Memory and its more structured form as remembrance are considered to be positive and desirable attributes. Personal memory is thought to be the primary vehicle by which individuals define themselves, while collective memory helps define a nation. Collective memories, like Gallipoli, act as the struts and foundations of nationalism, uniting poor and rich, urban and rural populations alike. As for history and memory, they are regarded – if thought about at all – as almost exactly the same, rather like identical twins.

In his excellent new book, In Praise of Forgetting*, David Rieff questions the commonly unquestioned: namely the purposes and effects of collective memory. He shows how easily history can fall prey to morally contingent, proprietorial and emotive memory. Ranging across the Irish troubles, the Holocaust, the Rwandan genocide, Israel and Palestine, Stalin’s Russia, and the Balkans’ internecine battles Rieff reveals how collective memory invariably follows a political and ideological agenda, which is itself underpinned by specific moral imperatives. He makes clear that structured, state-sanctioned memorialising is in thrall to contemporary goals and aspirations and not the past it is purporting to preserve. As well, he points out ‘that exercises in collective historical remembrance far more closely resemble myth on one side and political propaganda on the other [more] than they do history.’ Rieff will always see the elephant in the room.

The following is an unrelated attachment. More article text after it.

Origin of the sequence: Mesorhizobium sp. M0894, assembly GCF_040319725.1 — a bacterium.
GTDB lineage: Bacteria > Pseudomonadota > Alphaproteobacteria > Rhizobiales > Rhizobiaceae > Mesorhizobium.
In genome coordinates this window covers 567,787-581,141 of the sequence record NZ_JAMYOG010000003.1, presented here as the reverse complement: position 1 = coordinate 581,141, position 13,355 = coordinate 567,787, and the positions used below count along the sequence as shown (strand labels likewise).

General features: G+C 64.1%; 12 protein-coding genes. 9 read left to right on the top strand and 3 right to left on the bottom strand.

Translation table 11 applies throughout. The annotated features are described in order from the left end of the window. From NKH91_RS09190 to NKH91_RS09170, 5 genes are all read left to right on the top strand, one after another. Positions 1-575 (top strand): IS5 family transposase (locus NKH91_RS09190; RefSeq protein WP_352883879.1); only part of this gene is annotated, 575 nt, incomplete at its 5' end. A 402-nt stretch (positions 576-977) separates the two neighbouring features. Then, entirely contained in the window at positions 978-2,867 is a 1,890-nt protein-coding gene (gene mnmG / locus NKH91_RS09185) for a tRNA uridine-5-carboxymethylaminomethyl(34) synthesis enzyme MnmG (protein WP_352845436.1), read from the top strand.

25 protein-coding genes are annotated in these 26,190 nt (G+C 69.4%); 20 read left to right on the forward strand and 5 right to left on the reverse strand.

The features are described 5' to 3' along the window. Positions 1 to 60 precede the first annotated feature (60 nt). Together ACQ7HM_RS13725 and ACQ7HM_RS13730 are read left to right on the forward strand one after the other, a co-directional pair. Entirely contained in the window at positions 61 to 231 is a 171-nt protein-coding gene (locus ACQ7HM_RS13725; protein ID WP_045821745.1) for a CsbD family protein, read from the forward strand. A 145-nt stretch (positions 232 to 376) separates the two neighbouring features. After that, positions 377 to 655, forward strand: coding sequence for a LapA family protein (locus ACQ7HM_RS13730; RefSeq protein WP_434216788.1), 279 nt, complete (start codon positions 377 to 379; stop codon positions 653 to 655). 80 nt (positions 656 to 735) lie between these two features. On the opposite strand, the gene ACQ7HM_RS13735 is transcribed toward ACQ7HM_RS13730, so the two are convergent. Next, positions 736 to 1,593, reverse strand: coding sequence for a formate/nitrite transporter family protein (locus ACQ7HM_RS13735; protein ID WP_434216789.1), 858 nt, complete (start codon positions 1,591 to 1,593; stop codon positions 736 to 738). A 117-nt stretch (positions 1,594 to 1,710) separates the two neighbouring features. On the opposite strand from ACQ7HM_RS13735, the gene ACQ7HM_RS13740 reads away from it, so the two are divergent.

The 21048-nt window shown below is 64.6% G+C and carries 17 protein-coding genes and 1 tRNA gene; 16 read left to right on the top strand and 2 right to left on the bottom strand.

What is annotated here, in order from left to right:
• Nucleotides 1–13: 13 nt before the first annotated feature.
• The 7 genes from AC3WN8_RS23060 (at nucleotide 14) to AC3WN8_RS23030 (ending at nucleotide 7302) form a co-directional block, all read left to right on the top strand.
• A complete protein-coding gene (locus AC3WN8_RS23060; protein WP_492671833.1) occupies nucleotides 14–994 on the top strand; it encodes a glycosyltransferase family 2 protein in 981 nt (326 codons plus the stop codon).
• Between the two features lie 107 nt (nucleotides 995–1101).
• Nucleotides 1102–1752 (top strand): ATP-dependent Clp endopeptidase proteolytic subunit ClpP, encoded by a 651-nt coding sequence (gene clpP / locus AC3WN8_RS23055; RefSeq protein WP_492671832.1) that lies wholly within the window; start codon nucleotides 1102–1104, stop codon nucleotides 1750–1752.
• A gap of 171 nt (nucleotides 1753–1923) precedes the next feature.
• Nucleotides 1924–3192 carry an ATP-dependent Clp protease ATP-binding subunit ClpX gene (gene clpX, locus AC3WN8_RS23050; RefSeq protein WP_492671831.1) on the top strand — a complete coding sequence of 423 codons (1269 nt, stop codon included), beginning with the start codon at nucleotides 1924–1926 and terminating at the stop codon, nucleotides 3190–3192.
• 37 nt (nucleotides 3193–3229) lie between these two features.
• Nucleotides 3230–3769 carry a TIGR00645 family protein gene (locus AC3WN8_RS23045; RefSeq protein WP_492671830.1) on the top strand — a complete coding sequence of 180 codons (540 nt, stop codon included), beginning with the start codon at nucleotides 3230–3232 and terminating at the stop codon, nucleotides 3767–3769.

In advancing his arguments, Rieff draws on a wealth of work about memory and remembrance including that of the great Russian neurologist A.R. Luria, the Polish poet and essayist Czeslaw Milosz, Theodor Adorno’s classic Minima Moralia, and most particularly the Israeli political philosopher Avishai Margalit (The Ethics of Memory) and the social philosopher Tzvetan Todorov (Hope and Memory and Memory as a Remedy of Evil). Rieff sets up a dialogue of sorts with these latter two luminaries in which there is acknowledgement and agreement, as well as argument and disagreement; crucially Rieff extends the analysis of both men. As a thinker, Rieff is fearless and devoid of sentimentality. To take on those you admire is a difficult task, but if done well, as it is in this book, it yields far richer and nuanced arguments than if you were to pit yourself against a thinker with a diametrically opposing view.